Sea Level Fraud – Worse Than It Seems

Currently active NOAA tide gauges average 0.63 mm/year sea level rise, or two inches by the year 2100.

ScreenHunter_2784 Aug. 28 08.42Sea Level Trends – MSL global stations trends table

The fraudsters at the University of Colorado claim five times that much. Eighty-seven percent of tide gauges are below CU’s claimed rate.

sl_ns_global

CU Sea Level Research Group | University of Colorado

And the criminals at NASA are claiming 20 times that much rise by the year 2100. Fraud is the new normal for academic and government science.

Sea level is not changing by a perceptible amount. This criminal activity needs to be stopped by Congress.

1960

ScreenHunter_4022 Oct. 25 08.20 

2014

ScreenHunter_4023 Oct. 25 08.22

‘Where the Boys Are’ Disproves Rising Seas Scare

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7 Responses to Sea Level Fraud – Worse Than It Seems

  1. Steve Case says:

    I am away from home and on an iPad so from memory: If you Google the title “Why has there been no acceleration of sea level rise during the altimeter era?” Or some thing like that you will eventually find a presentation by R. Steve Nerem of CU’s Sea Level Research Group from a few years back where he an others try to explain why the acceleration of sea level rise is a negative -0.06 mm per year per year.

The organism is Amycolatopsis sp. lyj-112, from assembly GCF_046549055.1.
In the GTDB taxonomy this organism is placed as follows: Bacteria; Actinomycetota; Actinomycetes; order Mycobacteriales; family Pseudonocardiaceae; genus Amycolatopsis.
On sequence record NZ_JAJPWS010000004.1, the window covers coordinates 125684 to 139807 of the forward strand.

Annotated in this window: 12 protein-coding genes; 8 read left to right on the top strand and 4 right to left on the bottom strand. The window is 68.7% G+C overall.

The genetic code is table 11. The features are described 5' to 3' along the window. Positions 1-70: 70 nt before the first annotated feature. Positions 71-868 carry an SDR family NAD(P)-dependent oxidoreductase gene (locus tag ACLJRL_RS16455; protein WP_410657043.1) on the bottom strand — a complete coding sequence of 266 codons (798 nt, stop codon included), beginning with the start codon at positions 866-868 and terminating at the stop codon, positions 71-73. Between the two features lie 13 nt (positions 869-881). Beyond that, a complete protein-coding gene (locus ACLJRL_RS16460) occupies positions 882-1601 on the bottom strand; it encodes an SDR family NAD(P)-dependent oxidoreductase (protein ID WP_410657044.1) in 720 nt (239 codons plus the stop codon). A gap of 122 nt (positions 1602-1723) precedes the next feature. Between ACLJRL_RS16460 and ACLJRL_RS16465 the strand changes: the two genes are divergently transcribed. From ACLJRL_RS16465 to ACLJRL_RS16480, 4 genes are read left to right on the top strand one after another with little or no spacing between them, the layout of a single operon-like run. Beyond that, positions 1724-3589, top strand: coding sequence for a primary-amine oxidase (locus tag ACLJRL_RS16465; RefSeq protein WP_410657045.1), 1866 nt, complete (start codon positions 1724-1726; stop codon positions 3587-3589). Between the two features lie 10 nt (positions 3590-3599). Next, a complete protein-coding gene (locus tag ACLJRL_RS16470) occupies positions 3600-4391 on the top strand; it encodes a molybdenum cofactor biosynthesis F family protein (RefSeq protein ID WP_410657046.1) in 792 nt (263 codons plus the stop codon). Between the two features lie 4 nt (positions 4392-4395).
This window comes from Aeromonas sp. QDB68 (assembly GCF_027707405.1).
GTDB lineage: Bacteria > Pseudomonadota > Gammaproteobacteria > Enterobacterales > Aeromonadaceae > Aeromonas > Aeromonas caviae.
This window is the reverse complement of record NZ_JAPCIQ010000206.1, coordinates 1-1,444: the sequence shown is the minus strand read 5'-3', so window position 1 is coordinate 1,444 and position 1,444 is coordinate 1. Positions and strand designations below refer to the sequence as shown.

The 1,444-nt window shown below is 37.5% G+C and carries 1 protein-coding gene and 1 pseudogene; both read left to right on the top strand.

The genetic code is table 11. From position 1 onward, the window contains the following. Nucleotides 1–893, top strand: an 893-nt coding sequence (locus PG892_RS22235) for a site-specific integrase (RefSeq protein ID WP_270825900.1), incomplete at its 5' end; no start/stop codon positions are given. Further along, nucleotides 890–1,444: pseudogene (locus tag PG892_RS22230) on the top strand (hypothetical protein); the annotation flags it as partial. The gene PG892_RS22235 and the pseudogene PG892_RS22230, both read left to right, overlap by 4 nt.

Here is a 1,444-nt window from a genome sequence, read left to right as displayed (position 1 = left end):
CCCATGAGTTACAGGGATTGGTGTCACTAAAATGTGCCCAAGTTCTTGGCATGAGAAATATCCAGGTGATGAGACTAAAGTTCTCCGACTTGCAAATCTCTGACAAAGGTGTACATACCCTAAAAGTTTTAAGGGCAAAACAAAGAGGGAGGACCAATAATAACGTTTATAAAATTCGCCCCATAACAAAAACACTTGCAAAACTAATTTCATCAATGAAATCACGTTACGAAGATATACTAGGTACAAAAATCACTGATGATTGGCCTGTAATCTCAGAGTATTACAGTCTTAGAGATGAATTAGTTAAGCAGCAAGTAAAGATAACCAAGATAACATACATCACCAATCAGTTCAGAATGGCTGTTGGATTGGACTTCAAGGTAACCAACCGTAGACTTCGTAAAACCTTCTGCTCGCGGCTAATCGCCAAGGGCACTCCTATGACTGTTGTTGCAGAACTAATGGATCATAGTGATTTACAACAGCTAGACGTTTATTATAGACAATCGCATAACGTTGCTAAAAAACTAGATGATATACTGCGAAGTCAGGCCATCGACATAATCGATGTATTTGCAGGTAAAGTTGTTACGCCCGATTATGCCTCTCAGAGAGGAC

Also if you Google my name over at the Hockeyschick you can find reference to a post of mine where I document how CU has bumped the rate of sea level rise over the last ten years.

    The “Duck Test” says it looks like fraud, you will have decide for yourself if you think it is or not.

    • Steve Case says:

      Thanks Lonny!

      Yes that is the file. If you scroll all the way to the last page it shows a negative acceleration of -0.06 mm per year per year since the beginning of the satellite era, and if you go to CU’s data page today and figure out the acceleration you will find out that it is still negative.

  2. Svend Ferdinandsen says:

    The MSL is adjusted for isostatic rebound, whatever that is, but they say it is a measure of the amount of water in the oceans.
    That is OK, but has nothing to do with sea level. Sea level is what you see at the shore, and that is the important measure for us peoble, not the amout of water in the oceans.

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